Ah, the good old days. Those lovely summer afternoons where one could scoff at George Lucas and the merchandising monstrosity he turned Star Wars into.
I might as well be blunt about this: much as I like the Star Wars films and world, it also makes me drop my head. Far be it from me to tell adults how to spend their money, but how many times can a rational person own an effigy of a Stormtrooper or Confucian pastiche Yoda? How often will they spend money time and again on something in essence hasn’t changed? It just shows a real lack of imagination.
But that is all beside the point of today’s column, yet it begged clarifying. See, when the press release of a “global Star Wars toy unboxing” event arrived in my mailbox, bile rose instantly. How stupid. How infantile. How apt a demonstration that so-called geek or nerd culture is the pinnacle of consumerism’s worst side. Even those people who usually sneer at my suggestions that they are mentally regressing themselves — even they agreed that this event was stupid.
Well, I was wrong. So very wrong.
The derision still stands. All of this merchandising madness, particularly among adults, speaks terrible things for our species. What would Homo naledi think?
But, boy, what a coup! The unboxing was an 18-hour live event streamed on YouTube. It swooped to 18 cities across 12 countries, each revealing a new toy for the upcoming Star Wars movie. The film is only set to be released in December, but you can buy the toys now (think of that next time you moan about early Christmas decorations). Live presenters, featurettes on other Star Wars products, recaps of earlier launches and practically every Star Wars movie or show trailer, kept the party going between unboxings.
I had no intention to watch, but found myself needing some background noise while beavering away. The live stream serendipitously presented itself as an option and I figured it must be worth a quick look. Dumb it may be, but history the unboxing marathon is.
I dropped in as the Brazilians got their turn to reveal a few new figurines, watching for an hour until the end of the New York launch and the BB-8 robot, possibly the most wanted toy this year.
Along the way, I learned all Disney wanted me to know, bar whatever the upcoming launches still had tucked away. I could tell you a bit about what to expect from Star Wars merchandise — and I don’t even care.
That is marketing on a new level. But the stroke of genius was taking this to YouTube. Many of the launches incorporated existing YouTube stars, no doubt adding a large number of viewers. The launches varied in quality, but I doubt any cost as much as a larger, more exaggerated launches that products often get. YouTube ensured this was broadcast to maximum effect — all without Disney spending a cent on traditional broadcast media.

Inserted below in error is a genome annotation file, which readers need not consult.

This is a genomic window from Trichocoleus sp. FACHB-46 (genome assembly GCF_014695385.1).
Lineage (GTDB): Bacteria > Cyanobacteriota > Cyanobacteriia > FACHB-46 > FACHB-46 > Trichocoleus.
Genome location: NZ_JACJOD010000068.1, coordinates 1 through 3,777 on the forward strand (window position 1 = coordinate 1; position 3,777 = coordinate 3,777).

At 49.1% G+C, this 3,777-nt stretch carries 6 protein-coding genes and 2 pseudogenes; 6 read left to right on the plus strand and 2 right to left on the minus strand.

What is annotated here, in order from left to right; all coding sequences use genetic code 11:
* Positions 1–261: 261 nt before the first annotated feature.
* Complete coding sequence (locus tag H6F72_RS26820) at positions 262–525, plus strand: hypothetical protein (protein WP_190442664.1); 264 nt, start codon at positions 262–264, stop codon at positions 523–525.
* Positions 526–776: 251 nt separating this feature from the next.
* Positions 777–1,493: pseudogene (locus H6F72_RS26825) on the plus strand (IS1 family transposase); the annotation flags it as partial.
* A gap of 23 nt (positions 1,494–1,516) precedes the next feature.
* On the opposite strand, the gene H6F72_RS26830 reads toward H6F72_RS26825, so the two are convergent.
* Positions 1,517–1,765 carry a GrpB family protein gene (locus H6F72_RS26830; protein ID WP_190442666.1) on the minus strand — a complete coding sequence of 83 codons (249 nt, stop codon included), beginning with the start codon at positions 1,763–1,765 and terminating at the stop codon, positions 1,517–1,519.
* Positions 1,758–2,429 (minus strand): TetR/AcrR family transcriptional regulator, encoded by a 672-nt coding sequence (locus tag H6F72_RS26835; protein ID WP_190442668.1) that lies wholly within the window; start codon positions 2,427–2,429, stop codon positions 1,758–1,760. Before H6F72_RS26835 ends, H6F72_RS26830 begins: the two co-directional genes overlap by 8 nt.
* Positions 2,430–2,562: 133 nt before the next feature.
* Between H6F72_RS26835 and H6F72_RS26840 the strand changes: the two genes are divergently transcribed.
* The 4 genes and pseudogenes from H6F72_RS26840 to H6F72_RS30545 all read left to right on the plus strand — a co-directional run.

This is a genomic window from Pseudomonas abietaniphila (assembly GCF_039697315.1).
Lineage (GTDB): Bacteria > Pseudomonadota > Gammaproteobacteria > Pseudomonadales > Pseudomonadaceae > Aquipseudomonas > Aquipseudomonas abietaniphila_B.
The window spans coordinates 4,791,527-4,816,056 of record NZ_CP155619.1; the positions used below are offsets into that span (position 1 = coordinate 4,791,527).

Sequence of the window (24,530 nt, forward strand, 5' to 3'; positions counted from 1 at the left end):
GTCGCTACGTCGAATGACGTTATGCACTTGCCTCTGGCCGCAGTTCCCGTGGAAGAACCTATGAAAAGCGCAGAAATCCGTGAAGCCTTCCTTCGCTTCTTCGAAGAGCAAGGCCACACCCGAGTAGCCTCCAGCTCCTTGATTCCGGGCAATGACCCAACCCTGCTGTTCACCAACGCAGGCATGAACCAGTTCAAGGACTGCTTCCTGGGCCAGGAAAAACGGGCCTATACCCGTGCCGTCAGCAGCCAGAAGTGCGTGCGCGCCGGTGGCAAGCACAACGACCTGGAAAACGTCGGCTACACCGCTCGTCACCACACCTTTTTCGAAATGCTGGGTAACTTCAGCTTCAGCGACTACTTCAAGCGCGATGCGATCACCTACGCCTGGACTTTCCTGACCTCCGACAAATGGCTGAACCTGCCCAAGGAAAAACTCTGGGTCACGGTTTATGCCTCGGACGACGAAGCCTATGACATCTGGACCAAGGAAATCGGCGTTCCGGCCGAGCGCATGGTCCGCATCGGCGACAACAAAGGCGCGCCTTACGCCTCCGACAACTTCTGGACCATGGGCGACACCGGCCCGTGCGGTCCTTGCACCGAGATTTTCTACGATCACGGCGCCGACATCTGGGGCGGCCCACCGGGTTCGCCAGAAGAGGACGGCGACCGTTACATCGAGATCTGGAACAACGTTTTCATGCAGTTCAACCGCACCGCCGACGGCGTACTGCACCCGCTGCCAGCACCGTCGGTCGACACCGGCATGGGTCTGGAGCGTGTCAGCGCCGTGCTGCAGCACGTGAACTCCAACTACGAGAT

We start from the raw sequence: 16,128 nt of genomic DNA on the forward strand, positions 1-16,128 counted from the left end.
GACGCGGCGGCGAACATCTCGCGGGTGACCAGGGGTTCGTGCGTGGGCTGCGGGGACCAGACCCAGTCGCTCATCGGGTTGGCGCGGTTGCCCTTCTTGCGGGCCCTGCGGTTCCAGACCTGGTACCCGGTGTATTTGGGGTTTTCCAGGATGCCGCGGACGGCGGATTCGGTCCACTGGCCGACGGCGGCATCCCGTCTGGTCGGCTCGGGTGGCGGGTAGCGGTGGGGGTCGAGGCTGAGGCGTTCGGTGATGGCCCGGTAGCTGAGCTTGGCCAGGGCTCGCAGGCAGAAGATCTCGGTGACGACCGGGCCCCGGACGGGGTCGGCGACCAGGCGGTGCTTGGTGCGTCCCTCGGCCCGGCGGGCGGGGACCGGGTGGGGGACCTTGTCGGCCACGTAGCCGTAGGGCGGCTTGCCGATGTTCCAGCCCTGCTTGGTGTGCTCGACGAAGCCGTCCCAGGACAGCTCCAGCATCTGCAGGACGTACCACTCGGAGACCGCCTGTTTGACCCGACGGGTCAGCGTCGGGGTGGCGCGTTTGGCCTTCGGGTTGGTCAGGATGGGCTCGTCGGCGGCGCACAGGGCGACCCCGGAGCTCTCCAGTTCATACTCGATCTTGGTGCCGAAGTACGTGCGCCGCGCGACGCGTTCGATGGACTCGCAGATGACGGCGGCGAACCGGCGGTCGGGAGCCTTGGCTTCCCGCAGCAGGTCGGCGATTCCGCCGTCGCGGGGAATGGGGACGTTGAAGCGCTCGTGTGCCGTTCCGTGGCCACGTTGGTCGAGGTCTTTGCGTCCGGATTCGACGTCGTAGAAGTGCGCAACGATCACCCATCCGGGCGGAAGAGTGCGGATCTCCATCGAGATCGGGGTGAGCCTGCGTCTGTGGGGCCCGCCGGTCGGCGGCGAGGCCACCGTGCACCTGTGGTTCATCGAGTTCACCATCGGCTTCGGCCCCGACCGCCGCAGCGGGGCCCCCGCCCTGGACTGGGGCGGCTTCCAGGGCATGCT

There are no clear numbers on how many people watched the stream, but it doesn’t really matter. The unboxing got social media buzzing and created a horde of official videos on YouTube that can be used time and again. It’s a marketing nuke: one big explosion and an endless supply of radiation.
No doubt some marketing gurus are already punting the idea to clients. They probably conveniently ignore the fact that this worked because it is Star Wars. Even in Lucas’s hands, Star Wars merchandise was a US$20bn business and he was in hindsight quite conservative. The new Disney-led Star Wars is making the Lucas era look like a cottage industry — over 90 toys will come from Hasbro alone for the new movie. Very few brands could even come close.
Still, what sounded like a dumb idea was a moment of brilliance. The unboxing grabbed the reigns of several Internet thoroughbreds and charged into a new marketing era. Doing product launches for every major region would have been expensive and reserved for the best products. When computer manufacturers launch new laptops, you don’t see the low-end stuff lying around.
But with this Disney could really cast its net wide, all while spending very little. So, unlike dedicated launches, more products got airtime, and unlike TV ads, going online was not only a lot cheaper but also resonated through sharing and repeat viewing.
I’d be curious to see what else follows this model. It’s another point towards the internet as technology’s most disruptive spawn. Just like cabbies brood over Uber, some TV executives realise they have just been sidelined globally — and possibly for less money than a single Superbowl ad.
Well played, Disney, well played.
- James Francis is a freelance writer whose work has appeared in several local and international publications
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